Solar Microgrid on Vineyard Can Island, Reduces Carbon Emissions

Share Button

When Stone Edge Farm Estate Vineyards first installed its solar microgrid and other renewable technologies, the aim was to reduce carbon emissions by 50 percent.

Within a year, the vineyard reached that goal, and is now aiming to attain below-zero carbon emissions using renewable energy and storage, the company says.

Located on a 16-acre organic winery and farm in Sonoma, Calif., the microgrid includes batteries from Aquion Energy and power conversion technologies from Ideal Power. It has the ability to island from the grid for long periods of time.

In addition to cutting carbon, the winery aims to integrate renewable energy and reduce power costs.

The project is one of a number of microgrids now using Aquion Energy’s batteries, said Matt Maroon, vice president, product management for Aquion. This one includes 14 Aquion M-Line Battery Modules, 25 kWh each, providing about 350 kWh of energy storage capacity in total. The batteries are connected to a 32-KW rooftop solar array.

“We have a number of these large microgrids— at Stone Edge, in Hawaii and also one in the South Pacific. We have a dozen of these microgrid examples, all in geographies where customers want to be islanded from grids or moving away from diesel generators and to battery plus solar,” said Maroon.

“There are several places around the world where it economically makes more sense if you have solar panels on the roof to take any extra power and put it into batteries and save it for later instead of buying from the grid,” he said.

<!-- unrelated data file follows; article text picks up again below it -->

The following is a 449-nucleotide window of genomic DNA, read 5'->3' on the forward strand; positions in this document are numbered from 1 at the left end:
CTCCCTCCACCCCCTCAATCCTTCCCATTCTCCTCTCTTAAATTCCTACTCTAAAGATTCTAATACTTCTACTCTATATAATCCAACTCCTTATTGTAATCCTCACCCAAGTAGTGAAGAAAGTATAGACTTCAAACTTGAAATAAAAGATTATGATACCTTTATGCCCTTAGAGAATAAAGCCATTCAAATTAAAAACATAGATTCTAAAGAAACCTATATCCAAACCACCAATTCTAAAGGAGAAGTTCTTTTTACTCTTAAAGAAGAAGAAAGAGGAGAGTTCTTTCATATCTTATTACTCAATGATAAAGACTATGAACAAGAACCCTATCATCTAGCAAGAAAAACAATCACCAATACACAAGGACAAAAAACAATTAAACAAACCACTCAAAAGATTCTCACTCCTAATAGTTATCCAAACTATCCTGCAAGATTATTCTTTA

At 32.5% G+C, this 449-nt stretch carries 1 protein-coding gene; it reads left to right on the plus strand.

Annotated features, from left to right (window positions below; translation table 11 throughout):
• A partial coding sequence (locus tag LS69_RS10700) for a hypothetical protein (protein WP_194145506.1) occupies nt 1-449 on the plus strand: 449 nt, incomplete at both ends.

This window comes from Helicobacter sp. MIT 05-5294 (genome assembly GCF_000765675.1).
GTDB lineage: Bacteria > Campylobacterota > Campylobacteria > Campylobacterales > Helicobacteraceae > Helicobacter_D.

A microgrid owner’s decision to sell excess solar or renewable energy to the local utility depends on the utility’s rates, he added. Often, net metering rates make it uneconomical to sell to the utility, he said.

The Aquion batteries are designed for long-duration applications. They charge slowly during the day and discharge at night.

Ideal Power’s power conversion inverters convert DC power to AC power and are able to connect to batteries and solar, said Maroon.

“It connects both the batteries and the solar on the DC side; it’s a multi-port inverter that eliminates inefficiencies. It maximizes the efficient use of both the battery and the solar,” he said.

This year, the vineyard plans to partner with Pacific Gas & Electric and Sonoma Clean Power to explore “community-based microgrid connections” that look at the grid/microgrid symbiotic relationship,” according to materials from the vineyard.

Free Resource from Microgrid Knowledge Library

energy modeling
Energy Modeling: An Essential Step in Microgrid Projects
Faced with a growing number of extreme weather events, new emissions mandates and the rising cost of energy, many businesses are considering integrating microgrids into their energy plans. Learn how energy modeling can be used to determine the best energy mix for your microgrid, as well as how big it needs to be to achieve your project goals.
We always respect your privacy and we never sell or rent our list to third parties. By downloading this White Paper you are agreeing to our terms of service. You can opt out at any time.

Get this PDF emailed to you.

Be heard! Take the Microgrid Knowledge survey today.

Share Button


  1. Mike Swift says:

    I would love to do a system like this for my home in the Santa Cruz Mountains, but my load is ten kW max, and can’t see buying a 30 kW inverter.

  2. Is anyone has some pohos about this mivrogei project? I only find pictures on the winery.


  1. […] The microgrid at Stone Edge Farm in Sonoma, California, says that its customized (IFB) system is now in operation. The system maximizes the microgrid’s use of renewables and  demonstrates how energy storage can drive the 16-acre facility’s carbon footprint below net-zero — even exporting net zero energy benefits to the adjacent community. […]